By John A. Taylor
Many visitors on their way to La Boisselle will have stopped to examine the austere obelisk of the Tank Corps memorial, crowning the ridge at Pozières beside the busy main road from Albert to Bapaume.
The site of this memorial, flanked by its miniature bronze tanks, was chosen because it overlooks the scene of the first-ever tank attack, launched against the villages of Flers and Gueudecourt on September 15, 1916.
The two dozen machines which took part made limited gains before becoming bogged down in broken ground, or falling victim to mechanical failures or artillery fire. Despite this, the attack represented the start of a revolution in warfare whose echoes are felt to this day.
Because of its symbolic importance, the attack on Flers has been studied in minute detail, and the crewmen who staked their lives on this unknown weapon are celebrated as befits true pioneers. But anyone who examines the memorial will notice that the plaque listing major tank battles contains twice as many names in 1918 as it does in 1916 and 1917 combined – and so, sadly, does the casualty list of tank crewmen. Some of these later battles took place in the Somme region, yet they remain largely unknown and forgotten, even by many Great War tank enthusiasts.
I must admit making my own small contribution to this imbalance, as my book Deborah and the War of Tanks (Pen & Sword, 2016) focuses on the battles of Passchendaele and Cambrai in 1917, tracing the fortunes of a single tank crew whose machine Deborah D51 was buried on the battlefield after the war, and discovered and excavated in 1998.
As we approach the centenary of the Battle of Cambrai in November, Deborah is being prepared for her final journey into a specially built museum in the village of Flesquières. Attention will focus once again on a pivotal battle which proved that tanks could be an effective weapon of war –providing they were used to lead an infantry attack over unbroken ground, instead of struggling to cross a battlefield churned up by long artillery bombardment.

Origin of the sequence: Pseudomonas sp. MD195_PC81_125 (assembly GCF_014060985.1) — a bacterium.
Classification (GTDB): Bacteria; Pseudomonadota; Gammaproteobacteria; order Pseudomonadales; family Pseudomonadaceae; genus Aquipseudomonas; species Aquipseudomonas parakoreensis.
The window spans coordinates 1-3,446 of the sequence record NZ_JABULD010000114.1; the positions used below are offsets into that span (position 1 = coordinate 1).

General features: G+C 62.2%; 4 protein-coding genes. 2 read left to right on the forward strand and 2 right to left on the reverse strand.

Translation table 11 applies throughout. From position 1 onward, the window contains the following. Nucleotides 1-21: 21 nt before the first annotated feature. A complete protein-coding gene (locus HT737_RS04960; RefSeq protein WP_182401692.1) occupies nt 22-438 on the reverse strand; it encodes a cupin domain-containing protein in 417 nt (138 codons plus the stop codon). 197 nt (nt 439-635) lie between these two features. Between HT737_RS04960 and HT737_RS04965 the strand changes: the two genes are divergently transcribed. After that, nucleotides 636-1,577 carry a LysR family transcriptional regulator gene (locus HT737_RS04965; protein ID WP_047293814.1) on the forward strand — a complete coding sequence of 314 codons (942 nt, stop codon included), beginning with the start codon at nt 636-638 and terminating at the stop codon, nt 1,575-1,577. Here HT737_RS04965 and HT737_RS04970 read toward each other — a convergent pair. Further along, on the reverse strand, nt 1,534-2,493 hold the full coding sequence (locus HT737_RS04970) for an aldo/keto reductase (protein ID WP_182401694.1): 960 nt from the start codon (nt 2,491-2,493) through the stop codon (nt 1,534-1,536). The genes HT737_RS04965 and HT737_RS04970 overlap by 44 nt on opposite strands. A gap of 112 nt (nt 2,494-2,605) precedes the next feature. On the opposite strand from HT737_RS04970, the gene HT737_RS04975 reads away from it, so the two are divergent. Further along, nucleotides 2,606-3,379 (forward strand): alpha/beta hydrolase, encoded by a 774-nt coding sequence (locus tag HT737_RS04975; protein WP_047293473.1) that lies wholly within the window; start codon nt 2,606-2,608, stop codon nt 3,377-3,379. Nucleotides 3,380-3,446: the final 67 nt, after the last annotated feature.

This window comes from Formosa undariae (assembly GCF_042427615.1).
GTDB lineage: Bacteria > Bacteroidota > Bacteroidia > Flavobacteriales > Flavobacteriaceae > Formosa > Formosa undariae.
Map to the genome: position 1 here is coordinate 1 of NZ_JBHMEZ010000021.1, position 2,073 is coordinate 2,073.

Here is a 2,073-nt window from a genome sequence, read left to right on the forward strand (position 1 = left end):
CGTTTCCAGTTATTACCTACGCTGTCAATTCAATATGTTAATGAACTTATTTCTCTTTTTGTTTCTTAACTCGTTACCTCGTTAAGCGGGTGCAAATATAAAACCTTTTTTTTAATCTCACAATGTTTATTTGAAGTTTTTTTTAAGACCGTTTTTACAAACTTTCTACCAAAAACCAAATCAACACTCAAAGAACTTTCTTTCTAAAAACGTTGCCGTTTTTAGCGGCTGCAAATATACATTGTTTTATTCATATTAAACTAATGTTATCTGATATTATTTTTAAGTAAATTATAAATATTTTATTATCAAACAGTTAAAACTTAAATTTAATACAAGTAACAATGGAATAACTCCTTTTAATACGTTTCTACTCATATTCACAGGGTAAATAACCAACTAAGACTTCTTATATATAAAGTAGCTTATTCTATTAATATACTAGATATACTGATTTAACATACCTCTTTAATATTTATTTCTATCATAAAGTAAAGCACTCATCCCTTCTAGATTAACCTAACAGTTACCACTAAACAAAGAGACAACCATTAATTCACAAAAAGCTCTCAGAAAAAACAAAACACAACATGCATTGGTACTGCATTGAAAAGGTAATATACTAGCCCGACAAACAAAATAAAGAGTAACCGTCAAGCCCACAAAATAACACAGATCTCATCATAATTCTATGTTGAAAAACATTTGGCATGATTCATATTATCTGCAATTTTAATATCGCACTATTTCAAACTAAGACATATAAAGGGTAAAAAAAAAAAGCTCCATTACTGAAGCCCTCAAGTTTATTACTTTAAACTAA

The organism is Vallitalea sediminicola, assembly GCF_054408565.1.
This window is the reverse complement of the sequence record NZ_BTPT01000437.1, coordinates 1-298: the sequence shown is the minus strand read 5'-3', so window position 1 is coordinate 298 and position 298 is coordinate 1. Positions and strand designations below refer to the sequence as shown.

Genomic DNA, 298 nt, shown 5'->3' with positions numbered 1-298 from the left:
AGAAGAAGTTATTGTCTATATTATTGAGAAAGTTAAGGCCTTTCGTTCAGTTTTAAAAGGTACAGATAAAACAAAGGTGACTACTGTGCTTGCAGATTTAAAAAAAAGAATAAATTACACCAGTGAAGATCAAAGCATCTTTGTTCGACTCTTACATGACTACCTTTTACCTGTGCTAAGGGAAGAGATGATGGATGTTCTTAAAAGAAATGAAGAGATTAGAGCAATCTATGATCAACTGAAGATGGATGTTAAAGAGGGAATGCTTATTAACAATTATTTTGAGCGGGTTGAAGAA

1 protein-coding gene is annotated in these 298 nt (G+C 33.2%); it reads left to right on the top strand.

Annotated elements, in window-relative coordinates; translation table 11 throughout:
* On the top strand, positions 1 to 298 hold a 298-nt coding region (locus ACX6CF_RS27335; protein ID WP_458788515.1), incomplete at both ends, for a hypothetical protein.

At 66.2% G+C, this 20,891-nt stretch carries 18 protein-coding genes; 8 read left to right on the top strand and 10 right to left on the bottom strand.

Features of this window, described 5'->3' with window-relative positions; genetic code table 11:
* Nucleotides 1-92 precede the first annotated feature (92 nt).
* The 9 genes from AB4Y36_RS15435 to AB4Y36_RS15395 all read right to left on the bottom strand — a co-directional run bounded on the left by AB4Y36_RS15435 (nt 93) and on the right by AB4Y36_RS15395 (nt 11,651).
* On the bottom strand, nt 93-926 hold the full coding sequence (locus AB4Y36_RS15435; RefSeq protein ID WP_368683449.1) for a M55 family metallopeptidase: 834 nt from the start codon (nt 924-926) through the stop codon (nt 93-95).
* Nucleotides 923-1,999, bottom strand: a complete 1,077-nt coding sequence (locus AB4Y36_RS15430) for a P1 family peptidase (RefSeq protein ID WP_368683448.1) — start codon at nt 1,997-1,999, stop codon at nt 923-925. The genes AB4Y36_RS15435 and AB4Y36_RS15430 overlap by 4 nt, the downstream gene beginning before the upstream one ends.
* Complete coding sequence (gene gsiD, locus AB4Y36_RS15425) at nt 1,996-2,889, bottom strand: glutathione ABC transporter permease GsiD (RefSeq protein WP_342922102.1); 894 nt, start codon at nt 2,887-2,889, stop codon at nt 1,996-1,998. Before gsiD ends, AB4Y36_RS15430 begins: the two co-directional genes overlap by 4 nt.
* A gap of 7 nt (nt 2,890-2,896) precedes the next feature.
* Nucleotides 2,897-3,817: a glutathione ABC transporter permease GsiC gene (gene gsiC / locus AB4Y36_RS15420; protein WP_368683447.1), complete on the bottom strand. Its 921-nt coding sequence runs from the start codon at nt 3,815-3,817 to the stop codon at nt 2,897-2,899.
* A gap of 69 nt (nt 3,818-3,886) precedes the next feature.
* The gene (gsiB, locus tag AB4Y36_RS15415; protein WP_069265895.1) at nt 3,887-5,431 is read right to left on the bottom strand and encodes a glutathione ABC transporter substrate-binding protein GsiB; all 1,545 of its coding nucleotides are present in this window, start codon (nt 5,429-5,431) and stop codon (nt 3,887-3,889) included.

When the celebrations fade away and Deborah settles into her new home, it will be all too easy to forget that the battles of 1917 paved the way for even greater triumphs in 1918, as tanks went on to play a crucial role in the campaign which led to the defeat of Germany a year later.
The Tank Corps that took part in these later battles was a vastly expanded force equipped with the latest technology, including more powerful Mark V tanks and light Whippets capable of high-speed, long-range penetration behind enemy lines. Around 430 of these machines spearheaded the great British offensive which began south of the Somme on August 8, 1918, famously dubbed “the black day of the German Army” by Ludendorff.
The Battle of Amiens was to prove a turning-point in the war, and as the Germans were driven back across the territory they had seized in March 1918, tanks went into action again and again, supporting the Allied armies as they rolled relentlessly forward along the western Front.
By August 22 the British advance in this sector was nearing the southern approaches to Albert, and an assault to recapture the village of Méaulte was led by 4th Tank Battalion – including some men who had taken part in the first-ever tank attack in 1916, when their unit was known as D Company of the Machine Gun Corps (Heavy Branch).
This time fortune favoured them, as these same crews had been withdrawn to the camp at Méaulte to recover and regroup following the Battle of Cambrai. Their historian commented that “as preliminary reconnaissance had not been possible, it was fortunate that the Battalion had encamped at Méaulte the previous Xmas, so that nearly all had a good knowledge of the ground.”
Despite this, there were signs that the Germans were becoming more reluctant to take on the tanks: “During this attack many enemy machine gunners did not fire at all although the Tanks were 10 or 20 yards away. When asked why, the men replied – “Oh! it would not have been any good”. This was entirely contrary to all experience in previous actions, where machine gunners had nearly always made the bravest resistance and fired their guns until put out of action or run over by the Tanks. The attack was successful, but there were inevitable losses. Méaulte Military Cemetery contains the graves of two men whose tank was hit by a shell while bringing up supplies for the infantry. One of them was 20-year old Lieutenant Follett Holt, described by his commander as “one of my most promising and gallant subalterns… He was a charming companion in the mess. We could ill afford to lose him.”